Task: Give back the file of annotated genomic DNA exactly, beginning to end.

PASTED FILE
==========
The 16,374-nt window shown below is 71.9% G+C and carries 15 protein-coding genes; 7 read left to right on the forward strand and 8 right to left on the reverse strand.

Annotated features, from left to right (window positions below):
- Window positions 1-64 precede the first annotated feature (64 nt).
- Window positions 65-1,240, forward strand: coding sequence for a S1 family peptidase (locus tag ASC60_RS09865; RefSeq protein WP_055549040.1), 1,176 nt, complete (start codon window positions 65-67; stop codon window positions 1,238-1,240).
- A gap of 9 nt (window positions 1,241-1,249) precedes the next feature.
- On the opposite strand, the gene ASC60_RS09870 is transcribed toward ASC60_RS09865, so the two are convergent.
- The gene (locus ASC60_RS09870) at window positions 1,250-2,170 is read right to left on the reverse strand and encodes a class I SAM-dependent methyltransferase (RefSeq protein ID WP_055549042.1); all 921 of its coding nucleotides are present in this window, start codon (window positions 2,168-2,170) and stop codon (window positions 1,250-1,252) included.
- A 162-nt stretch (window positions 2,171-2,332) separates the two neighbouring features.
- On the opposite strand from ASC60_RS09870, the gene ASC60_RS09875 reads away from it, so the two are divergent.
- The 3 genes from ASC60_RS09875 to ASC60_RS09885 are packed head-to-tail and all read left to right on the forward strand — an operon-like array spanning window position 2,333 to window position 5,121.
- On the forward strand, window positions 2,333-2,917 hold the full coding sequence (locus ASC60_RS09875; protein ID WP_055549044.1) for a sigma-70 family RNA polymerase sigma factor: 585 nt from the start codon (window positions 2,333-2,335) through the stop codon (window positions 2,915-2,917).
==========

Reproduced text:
The 16,374-nt window shown below is 71.9% G+C and carries 15 protein-coding genes; 7 read left to right on the forward strand and 8 right to left on the reverse strand.

Annotated features, from left to right (window positions below):
- Window positions 1-64 precede the first annotated feature (64 nt).
- Window positions 65-1,240, forward strand: coding sequence for a S1 family peptidase (locus tag ASC60_RS09865; RefSeq protein WP_055549040.1), 1,176 nt, complete (start codon window positions 65-67; stop codon window positions 1,238-1,240).
- A gap of 9 nt (window positions 1,241-1,249) precedes the next feature.
- On the opposite strand, the gene ASC60_RS09870 is transcribed toward ASC60_RS09865, so the two are convergent.
- The gene (locus ASC60_RS09870) at window positions 1,250-2,170 is read right to left on the reverse strand and encodes a class I SAM-dependent methyltransferase (RefSeq protein ID WP_055549042.1); all 921 of its coding nucleotides are present in this window, start codon (window positions 2,168-2,170) and stop codon (window positions 1,250-1,252) included.
- A 162-nt stretch (window positions 2,171-2,332) separates the two neighbouring features.
- On the opposite strand from ASC60_RS09870, the gene ASC60_RS09875 reads away from it, so the two are divergent.
- The 3 genes from ASC60_RS09875 to ASC60_RS09885 are packed head-to-tail and all read left to right on the forward strand — an operon-like array spanning window position 2,333 to window position 5,121.
- On the forward strand, window positions 2,333-2,917 hold the full coding sequence (locus ASC60_RS09875; protein ID WP_055549044.1) for a sigma-70 family RNA polymerase sigma factor: 585 nt from the start codon (window positions 2,333-2,335) through the stop codon (window positions 2,915-2,917).